The first image of a black hole

On April 2017, eight telescopes turned to the sky, pointed to a black hole and photographed it. Those were not ordinary photographies. The Event Horizon Telescopes (EHT) produce the highest resolution pictures ever known, 2000 times more precise than those produced by the Hubble telescope. For four days, the synchronized telescopes gathered petabytes (one petabyte is equivalent to 1,000,000 gigabytes) of raw data which was later analyzed by supercomputers. The weather was clear on the six different places where the eight telescopes were placed: the conditions were just right for a one-of-a-kind set of images. Two years later, the first photograph of a black hole and its shadow was shown to the world.

The M87*

The supermassive black hole in question lies at the center of the Messier 87 galaxy, in the Virgo galaxy cluster, 55 million light-years away from Earth. Like all black holes, it has an enormous mass, 65 billion times bigger than the Sun’s mass. The images gathered by the international team of over 200 researchers reveal that the M87* looks like a ring with a dark center – the black hole’s shadow. This shadow, astronomers point out, is the closest one can come to an image of a black hole itself. It is a completely dark object, caused by gravitational bending, from which light cannot escape.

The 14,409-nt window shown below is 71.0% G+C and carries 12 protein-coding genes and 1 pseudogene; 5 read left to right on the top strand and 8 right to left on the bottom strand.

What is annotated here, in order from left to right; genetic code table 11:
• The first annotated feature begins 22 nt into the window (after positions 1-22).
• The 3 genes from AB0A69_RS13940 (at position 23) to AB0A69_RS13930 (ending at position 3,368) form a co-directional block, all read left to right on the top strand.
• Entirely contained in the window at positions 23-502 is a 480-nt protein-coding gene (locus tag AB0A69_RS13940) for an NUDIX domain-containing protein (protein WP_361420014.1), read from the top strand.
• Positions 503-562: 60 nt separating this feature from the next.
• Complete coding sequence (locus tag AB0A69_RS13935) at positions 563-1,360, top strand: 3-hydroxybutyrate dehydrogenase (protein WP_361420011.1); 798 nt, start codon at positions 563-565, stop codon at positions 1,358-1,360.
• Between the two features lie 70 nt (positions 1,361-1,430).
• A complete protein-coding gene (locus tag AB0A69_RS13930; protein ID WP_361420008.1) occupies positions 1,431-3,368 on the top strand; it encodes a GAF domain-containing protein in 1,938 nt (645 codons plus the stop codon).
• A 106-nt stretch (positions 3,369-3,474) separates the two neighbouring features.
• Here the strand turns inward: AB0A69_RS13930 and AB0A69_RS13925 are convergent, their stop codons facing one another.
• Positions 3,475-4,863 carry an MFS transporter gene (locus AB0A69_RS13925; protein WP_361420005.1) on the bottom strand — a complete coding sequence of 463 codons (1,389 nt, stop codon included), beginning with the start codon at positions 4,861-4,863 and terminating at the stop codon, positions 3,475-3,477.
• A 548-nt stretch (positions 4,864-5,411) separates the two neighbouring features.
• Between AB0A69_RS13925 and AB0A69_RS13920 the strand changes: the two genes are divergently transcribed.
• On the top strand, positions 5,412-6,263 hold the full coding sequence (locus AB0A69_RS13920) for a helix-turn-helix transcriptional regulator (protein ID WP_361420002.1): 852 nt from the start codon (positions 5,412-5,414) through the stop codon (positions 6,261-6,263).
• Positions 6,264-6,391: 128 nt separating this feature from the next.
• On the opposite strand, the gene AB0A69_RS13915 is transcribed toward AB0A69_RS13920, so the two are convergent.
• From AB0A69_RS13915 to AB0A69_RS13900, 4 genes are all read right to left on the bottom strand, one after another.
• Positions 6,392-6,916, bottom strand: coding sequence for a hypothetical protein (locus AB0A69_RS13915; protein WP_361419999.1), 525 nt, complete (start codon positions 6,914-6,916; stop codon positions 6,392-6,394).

The shadow cast by black holes is a relatively small object, which explains why they were never seen before. The M87*’s shadow, because of its large size and proximity to Earth, was the ideal target for making history. “We have achieved something presumed to be impossible just a generation ago”, said EHT project director Sheperd Doeleman, at a press conference announcing the discovery, on April 10.

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I joined United Academics team in 2015, during my Master’s degree in Biomedical Sciences, at the VU Amsterdam. By that time, I was starting to realize that, more than planning scientific experiments, I was interested in understanding how science evolved and where it is going. After joining United Academics, it became clearer that open access must be the path for science advancement. In 2016, I became United Academics's editor-in-chief.

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